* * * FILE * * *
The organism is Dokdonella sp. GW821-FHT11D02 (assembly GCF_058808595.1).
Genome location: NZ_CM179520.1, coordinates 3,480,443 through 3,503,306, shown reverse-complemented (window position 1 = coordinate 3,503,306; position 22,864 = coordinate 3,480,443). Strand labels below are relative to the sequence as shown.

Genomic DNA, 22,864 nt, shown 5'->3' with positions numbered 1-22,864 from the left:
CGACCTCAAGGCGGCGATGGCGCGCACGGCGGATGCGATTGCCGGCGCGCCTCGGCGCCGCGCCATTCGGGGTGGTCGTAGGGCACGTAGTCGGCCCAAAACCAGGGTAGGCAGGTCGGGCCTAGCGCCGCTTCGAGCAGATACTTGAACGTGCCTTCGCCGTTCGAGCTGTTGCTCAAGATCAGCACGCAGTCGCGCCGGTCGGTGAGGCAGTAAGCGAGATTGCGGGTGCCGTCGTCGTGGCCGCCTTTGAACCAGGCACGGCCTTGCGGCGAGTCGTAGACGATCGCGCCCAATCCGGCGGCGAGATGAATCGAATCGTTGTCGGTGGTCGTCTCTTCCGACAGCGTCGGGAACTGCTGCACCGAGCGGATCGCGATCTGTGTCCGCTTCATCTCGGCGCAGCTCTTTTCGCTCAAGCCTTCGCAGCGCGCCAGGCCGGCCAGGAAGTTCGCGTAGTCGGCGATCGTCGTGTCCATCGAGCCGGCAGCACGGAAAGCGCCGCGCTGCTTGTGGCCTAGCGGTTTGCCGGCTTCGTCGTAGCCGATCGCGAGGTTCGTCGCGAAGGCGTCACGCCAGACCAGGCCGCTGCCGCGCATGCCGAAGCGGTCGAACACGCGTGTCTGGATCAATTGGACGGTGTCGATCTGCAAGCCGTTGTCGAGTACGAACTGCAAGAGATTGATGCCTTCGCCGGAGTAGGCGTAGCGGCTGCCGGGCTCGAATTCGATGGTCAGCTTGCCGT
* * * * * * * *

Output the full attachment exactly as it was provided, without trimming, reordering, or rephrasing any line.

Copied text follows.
The organism is Dokdonella sp. GW821-FHT11D02 (assembly GCF_058808595.1).
Genome location: NZ_CM179520.1, coordinates 3,480,443 through 3,503,306, shown reverse-complemented (window position 1 = coordinate 3,503,306; position 22,864 = coordinate 3,480,443). Strand labels below are relative to the sequence as shown.

Genomic DNA, 22,864 nt, shown 5'->3' with positions numbered 1-22,864 from the left:
CGACCTCAAGGCGGCGATGGCGCGCACGGCGGATGCGATTGCCGGCGCGCCTCGGCGCCGCGCCATTCGGGGTGGTCGTAGGGCACGTAGTCGGCCCAAAACCAGGGTAGGCAGGTCGGGCCTAGCGCCGCTTCGAGCAGATACTTGAACGTGCCTTCGCCGTTCGAGCTGTTGCTCAAGATCAGCACGCAGTCGCGCCGGTCGGTGAGGCAGTAAGCGAGATTGCGGGTGCCGTCGTCGTGGCCGCCTTTGAACCAGGCACGGCCTTGCGGCGAGTCGTAGACGATCGCGCCCAATCCGGCGGCGAGATGAATCGAATCGTTGTCGGTGGTCGTCTCTTCCGACAGCGTCGGGAACTGCTGCACCGAGCGGATCGCGATCTGTGTCCGCTTCATCTCGGCGCAGCTCTTTTCGCTCAAGCCTTCGCAGCGCGCCAGGCCGGCCAGGAAGTTCGCGTAGTCGGCGATCGTCGTGTCCATCGAGCCGGCAGCACGGAAAGCGCCGCGCTGCTTGTGGCCTAGCGGTTTGCCGGCTTCGTCGTAGCCGATCGCGAGGTTCGTCGCGAAGGCGTCACGCCAGACCAGGCCGCTGCCGCGCATGCCGAAGCGGTCGAACACGCGTGTCTGGATCAATTGGACGGTGTCGATCTGCAAGCCGTTGTCGAGTACGAACTGCAAGAGATTGATGCCTTCGCCGGAGTAGGCGTAGCGGCTGCCGGGCTCGAATTCGATGGTCAGCTTGCCGT